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New technologies help overcome limitations of RFID

Companies have for many years sought ways to determine the exact location of assets. For indoor location and tracking, barcodes and RFID have become the industry standard – but both of these have their limitations.

However new technologies in real Time Location Systems (RTLS) can overcome some of the challenges. They not only offer potential to create new location systems in areas where it was not previously possible, but can also be integrated with existing systems to enhance functionality. To understand the benefits these offer, let’s look first at the issues with the current systems.

Current technologies

Barcodes and QR codes are often used in the retail and logistics industries, but they require a clear line of sight and the reader needs to be positioned close to the image. Therefore they are not practical for locating assets over a large site.

RFID, particularly Ultra High Frequency, provides greater flexibility in that tags can be read at a distance without necessarily having a direct line of sight. Even so, they need to be within range of the reader. While it is possible to set up fixed-point readers at strategic points, such as beside a conveyor belt or doorway where goods are passing by, once items have moved out of range, the only way to detect them is to send a human operator with a hand-held scanner to search for the item.

Active RFID tags, which contain batteries and can proactively send out a signal, have a longer range than passive tags, which take the power source from the tags, but they are larger, more expensive and the batteries may need to be replaced.

Therefore a key challenge for RFID is in locating items that are continuously moving around a site, such as tools. Many costly projects have failed because companies did not fully understand the limitations of the technology.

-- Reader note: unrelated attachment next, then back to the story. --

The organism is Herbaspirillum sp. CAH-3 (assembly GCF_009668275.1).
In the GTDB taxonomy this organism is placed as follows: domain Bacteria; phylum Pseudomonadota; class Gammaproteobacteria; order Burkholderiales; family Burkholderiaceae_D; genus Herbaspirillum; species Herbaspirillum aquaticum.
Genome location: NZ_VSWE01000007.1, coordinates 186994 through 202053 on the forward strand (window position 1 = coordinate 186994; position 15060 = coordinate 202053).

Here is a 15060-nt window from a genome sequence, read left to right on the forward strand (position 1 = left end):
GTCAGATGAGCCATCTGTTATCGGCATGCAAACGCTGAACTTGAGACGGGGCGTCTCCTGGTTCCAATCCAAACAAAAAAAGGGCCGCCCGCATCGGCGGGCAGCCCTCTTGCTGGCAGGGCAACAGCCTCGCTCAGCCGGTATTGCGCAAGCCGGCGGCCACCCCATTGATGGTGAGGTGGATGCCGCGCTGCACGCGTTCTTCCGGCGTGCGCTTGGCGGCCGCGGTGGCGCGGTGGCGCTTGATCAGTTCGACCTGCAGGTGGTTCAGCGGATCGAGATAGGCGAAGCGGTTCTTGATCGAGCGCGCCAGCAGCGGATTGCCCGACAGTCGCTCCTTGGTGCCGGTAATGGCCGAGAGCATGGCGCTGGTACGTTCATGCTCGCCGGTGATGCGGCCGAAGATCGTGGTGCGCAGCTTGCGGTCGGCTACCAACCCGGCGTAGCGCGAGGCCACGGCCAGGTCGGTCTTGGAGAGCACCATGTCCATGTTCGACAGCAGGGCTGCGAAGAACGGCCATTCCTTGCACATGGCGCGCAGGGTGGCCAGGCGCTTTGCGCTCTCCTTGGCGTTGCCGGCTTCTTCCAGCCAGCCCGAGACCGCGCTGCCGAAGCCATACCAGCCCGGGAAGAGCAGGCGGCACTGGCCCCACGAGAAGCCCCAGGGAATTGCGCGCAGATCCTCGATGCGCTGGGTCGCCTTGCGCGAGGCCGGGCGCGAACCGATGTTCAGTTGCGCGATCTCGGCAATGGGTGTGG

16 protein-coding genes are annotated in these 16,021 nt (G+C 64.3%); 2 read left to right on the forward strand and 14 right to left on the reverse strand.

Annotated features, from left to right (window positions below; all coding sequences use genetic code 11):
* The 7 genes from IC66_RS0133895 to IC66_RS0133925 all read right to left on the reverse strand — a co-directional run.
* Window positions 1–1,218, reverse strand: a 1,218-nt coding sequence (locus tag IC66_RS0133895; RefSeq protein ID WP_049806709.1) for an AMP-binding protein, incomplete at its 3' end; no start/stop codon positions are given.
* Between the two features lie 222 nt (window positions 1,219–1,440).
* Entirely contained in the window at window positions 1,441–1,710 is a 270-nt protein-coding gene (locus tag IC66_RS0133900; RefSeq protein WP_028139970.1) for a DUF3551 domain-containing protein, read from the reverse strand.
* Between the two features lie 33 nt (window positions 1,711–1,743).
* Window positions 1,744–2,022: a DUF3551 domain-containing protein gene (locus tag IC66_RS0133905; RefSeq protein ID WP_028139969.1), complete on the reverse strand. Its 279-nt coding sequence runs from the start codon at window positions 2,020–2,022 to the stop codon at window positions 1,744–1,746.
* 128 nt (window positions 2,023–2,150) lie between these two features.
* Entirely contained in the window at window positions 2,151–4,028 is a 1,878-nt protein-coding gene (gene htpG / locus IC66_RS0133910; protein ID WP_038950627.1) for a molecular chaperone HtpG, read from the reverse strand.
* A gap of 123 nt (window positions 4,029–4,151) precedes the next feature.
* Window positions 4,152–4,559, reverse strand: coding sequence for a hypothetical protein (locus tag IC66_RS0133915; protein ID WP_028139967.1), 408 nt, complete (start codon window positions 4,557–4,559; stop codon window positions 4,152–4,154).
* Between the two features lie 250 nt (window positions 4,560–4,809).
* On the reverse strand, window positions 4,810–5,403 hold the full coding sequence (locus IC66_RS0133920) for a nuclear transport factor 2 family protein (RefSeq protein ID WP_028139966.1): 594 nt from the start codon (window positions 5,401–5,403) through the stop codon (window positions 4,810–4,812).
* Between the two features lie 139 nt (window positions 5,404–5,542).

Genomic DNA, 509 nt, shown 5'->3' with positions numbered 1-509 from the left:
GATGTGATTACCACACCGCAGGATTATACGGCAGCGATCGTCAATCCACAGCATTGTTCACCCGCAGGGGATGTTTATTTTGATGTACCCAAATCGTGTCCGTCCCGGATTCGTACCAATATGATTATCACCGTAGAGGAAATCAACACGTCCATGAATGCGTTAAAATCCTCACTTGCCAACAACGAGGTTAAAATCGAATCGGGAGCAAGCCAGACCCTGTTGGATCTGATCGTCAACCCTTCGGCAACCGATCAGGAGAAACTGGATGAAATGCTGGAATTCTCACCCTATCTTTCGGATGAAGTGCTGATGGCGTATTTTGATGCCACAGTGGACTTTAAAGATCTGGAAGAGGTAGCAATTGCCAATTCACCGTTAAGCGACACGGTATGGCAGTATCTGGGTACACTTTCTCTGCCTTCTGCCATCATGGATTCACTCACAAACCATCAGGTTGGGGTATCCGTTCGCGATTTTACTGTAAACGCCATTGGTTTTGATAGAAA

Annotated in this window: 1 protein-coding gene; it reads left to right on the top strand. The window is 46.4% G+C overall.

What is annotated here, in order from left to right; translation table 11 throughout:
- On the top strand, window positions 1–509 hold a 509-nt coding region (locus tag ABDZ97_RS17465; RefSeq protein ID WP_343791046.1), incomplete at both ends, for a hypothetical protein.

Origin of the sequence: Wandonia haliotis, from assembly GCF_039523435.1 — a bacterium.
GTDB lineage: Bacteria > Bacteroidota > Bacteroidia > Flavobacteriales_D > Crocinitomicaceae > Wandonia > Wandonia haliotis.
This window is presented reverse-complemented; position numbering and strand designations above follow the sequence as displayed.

RFID systems also need to be carefully designed to take account of the material the tags are fixed to and the environment. Metallic materials or surfaces within a building will amplify the signal from the tag and distort the data while absorbent materials weaken the signal.

The new systems

CoreRFID have been researching new technologies that can help overcome these limitations. Here are the two most promising:

1. Blue Tooth Low Energy (BLE)

BLE is a type of short-wave radio communication that can operate on a small battery with a line-of-sight range of up to 100m and is highly resistant to interference.

BLE can incorporated with RFID to provide indoor positioning and tracking solutions with a higher level of accuracy, regardless of the surrounding materials.

2. Wiliot tags

This emerging technology combines some of the benefits of RFID and BLE. These small, flexible tags contain a computer and provide battery-free tracking by harvesting energy from radio waves.

Wiliot tags can be imbedded into existing monitoring products to pick up on exceptions in temperature, pressure and motion to identify where something isn’t working properly. They can be applied for a wide range of sectors including healthcare, retail and logistics where environmental conditions have proved too challenging for pure RFID.

Both of these technologies offer potential for new and more powerful location systems, however each project should be designed to suit individual circumstances. CoreRFID offers a specialist consultancy service and can carry out trials before you commit to any system.

To discuss your requirements please contact our specialist team manager Richard Harrison on 0845 071 0985 or email r.harrison@corerfid.com.